Latin AmericaLatin America
Mercosur country members, in an official release rejected all acts of violence and condemned the destabilization attempts against the government of Venezuelan president Nicolas Maduro.
Uruguay will renew the contract for the purchase of Venezuela oil and accept the stake increase of that country in a local bio-fuels corporation during the scheduled visit of President Nicolas Maduro to Montevideo next month; it was announced by the Uruguayan Foreign affairs ministry.
Venezuelan President Nicolás Maduro said Sunday he was expelling three U.S. consular officials, accusing them of conspiring with the opposition forces to foment unrest as violent protests ran into a fifth straight night. The expulsions come after two weeks of sporadic protests against across the country.
UK Foreign Secretary William Hague was received on Sunday in Cartagena by Colombian Foreign minister María Angeles Holguín and on Monday is scheduled to meet with Juan Manuel Santos at the Palacio Nariño, seat of the Executive in Bogotá. Mr. Hague on Monday evening will be flying to Brazil.
Despite a decade of sustained growth Uruguay's fiscal deficit reached 2.3% of GDP last year, which is an improvement over 2012, when it reached 2.8%, but above the government's target of 2.1%. In money terms this means the budget red was equivalent to 1.154bn dollars, including 350 million dollar losses from government owned companies.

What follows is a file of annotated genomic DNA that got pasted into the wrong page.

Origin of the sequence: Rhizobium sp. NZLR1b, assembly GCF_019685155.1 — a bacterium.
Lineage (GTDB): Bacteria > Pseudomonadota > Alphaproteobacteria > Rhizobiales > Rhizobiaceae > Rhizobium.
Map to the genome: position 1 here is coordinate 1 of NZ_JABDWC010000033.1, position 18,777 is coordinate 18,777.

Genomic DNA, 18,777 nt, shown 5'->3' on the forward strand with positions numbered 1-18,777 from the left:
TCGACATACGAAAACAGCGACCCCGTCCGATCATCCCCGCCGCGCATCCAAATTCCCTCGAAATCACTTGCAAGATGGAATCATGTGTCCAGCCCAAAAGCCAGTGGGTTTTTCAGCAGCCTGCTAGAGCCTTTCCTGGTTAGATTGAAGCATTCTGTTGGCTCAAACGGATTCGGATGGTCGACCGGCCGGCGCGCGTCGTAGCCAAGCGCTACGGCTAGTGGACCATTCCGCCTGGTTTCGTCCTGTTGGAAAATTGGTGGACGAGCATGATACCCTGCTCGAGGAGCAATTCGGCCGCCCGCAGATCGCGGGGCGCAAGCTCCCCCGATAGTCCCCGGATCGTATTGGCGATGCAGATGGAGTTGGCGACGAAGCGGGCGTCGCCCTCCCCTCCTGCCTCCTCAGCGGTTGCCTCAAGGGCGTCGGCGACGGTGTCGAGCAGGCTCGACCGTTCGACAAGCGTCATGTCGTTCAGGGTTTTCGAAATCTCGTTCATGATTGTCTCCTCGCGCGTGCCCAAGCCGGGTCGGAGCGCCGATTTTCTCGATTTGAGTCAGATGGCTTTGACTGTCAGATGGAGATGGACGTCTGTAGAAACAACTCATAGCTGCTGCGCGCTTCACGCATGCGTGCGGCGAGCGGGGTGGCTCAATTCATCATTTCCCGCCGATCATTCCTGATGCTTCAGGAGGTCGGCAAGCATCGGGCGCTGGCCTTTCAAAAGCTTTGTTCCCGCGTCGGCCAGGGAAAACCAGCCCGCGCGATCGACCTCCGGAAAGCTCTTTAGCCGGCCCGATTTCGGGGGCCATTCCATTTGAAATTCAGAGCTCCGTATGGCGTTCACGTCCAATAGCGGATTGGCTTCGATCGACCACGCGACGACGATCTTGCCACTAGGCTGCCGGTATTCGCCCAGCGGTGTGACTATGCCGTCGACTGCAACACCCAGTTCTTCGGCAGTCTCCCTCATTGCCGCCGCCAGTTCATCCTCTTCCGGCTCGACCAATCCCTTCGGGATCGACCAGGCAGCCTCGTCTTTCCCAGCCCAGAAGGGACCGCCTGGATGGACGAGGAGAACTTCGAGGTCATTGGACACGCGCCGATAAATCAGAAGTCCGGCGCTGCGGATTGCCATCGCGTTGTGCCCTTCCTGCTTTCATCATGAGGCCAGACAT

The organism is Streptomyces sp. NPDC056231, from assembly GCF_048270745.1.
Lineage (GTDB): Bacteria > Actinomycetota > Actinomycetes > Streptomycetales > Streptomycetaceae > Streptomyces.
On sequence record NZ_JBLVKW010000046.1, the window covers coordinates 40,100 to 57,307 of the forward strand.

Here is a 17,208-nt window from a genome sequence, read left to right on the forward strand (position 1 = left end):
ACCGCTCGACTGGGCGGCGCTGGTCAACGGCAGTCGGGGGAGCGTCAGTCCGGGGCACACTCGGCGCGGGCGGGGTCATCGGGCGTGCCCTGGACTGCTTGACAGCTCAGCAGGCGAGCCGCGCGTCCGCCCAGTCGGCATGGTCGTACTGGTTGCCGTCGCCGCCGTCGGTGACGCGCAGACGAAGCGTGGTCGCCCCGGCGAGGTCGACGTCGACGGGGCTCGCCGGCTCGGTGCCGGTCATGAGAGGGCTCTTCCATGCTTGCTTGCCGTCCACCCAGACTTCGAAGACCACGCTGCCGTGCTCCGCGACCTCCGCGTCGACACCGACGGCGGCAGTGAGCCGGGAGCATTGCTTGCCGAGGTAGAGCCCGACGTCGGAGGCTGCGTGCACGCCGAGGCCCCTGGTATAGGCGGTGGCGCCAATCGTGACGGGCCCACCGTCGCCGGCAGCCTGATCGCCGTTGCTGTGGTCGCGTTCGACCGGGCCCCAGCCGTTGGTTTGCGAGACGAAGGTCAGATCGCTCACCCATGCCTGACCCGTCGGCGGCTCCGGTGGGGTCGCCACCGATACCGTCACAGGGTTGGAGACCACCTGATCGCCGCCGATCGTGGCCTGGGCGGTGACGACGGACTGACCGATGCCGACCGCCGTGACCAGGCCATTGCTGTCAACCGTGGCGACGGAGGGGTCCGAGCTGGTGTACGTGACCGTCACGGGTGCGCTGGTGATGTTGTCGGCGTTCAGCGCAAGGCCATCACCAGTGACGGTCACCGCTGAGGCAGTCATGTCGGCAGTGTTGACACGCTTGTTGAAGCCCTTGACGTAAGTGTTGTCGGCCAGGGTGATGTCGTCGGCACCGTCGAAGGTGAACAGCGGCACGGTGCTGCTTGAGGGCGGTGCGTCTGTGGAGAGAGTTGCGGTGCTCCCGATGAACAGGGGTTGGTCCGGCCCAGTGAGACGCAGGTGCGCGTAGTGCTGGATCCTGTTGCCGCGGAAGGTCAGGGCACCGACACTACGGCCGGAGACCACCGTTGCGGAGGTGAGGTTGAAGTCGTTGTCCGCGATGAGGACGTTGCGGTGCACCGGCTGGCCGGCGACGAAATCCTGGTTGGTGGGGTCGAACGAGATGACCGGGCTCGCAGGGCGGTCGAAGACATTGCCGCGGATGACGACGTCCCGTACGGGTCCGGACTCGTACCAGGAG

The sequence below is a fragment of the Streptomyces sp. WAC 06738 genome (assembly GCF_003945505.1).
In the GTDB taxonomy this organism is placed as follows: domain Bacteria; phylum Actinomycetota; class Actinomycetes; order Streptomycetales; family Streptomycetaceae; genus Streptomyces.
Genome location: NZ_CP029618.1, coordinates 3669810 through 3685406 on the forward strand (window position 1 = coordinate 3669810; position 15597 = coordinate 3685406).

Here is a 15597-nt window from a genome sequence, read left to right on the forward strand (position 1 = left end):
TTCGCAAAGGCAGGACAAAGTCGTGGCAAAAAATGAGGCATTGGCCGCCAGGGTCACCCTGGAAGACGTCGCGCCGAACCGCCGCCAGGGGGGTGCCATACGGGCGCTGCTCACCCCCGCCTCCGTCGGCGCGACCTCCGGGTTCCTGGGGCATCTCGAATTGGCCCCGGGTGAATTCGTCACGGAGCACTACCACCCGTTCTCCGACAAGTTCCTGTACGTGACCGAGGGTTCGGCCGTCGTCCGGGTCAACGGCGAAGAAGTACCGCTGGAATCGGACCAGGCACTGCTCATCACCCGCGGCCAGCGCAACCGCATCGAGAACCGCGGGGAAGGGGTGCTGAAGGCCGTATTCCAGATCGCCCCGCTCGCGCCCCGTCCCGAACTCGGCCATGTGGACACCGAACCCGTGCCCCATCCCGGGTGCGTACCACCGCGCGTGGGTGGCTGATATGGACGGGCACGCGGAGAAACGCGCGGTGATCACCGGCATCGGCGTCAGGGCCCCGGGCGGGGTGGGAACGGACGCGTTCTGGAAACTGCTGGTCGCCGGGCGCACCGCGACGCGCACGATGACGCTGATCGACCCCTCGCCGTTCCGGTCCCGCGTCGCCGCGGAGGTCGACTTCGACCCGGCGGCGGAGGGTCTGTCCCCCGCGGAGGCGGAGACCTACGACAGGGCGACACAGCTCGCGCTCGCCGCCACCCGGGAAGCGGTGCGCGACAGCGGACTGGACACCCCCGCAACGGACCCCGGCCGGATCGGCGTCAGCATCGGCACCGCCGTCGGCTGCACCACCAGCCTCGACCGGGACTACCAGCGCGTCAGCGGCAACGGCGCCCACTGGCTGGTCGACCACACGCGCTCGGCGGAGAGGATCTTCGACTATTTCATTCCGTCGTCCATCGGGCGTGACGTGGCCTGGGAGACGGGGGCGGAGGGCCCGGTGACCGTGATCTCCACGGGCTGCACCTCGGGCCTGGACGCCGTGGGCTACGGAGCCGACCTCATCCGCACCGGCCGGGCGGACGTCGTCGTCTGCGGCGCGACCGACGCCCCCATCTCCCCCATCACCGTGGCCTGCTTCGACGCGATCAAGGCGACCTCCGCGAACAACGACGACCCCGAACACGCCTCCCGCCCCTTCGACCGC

In what was described as a shameful incident, Brazil had to retract from statements made by one of its diplomats, a condition demanded by Argentina to continue negotiations for a Mercosur common tariffs reduction proposal which was taking place in Caracas. The incident occurred last week but only came to light over the weekend.
More than 20 years after the fall of the dictatorships and civil wars that dominated Latin America, the region continues to be marked by a strong retaliation against the press, according to Reporters Without Borders, RSF, most recent annual index on the state of press freedom, which was published on Feb. 12.
Brazilian police fired rubber bullets and tear gas at about 16,000 landless farmers marching for land reform in clashes that left 42 people hurt. The march on Brasilia on Wednesday was the latest in a series of protests rocking the nation, raising security concerns just four months before Brazil hosts football's World Cup.
Following the bloody events of last Wednesday, while countries such as Argentina, Cuba, Bolivia, Ecuador, Nicaragua expressed their full support for the Venezuelan government of President Nicolas Maduro, others were more cautious such as Washington and the Europe Union calling for restraint and dialogue, but Chilean president-elect Michelle Bachelet openly twitted her rejection to repression, to President Maduro and called for a plebiscite.
Twitter said on Friday that Venezuela had blocked images on its service following an anti-government protest that turned bloody, and it offered a workaround for users who want to get tweets via text message on their cell-phones.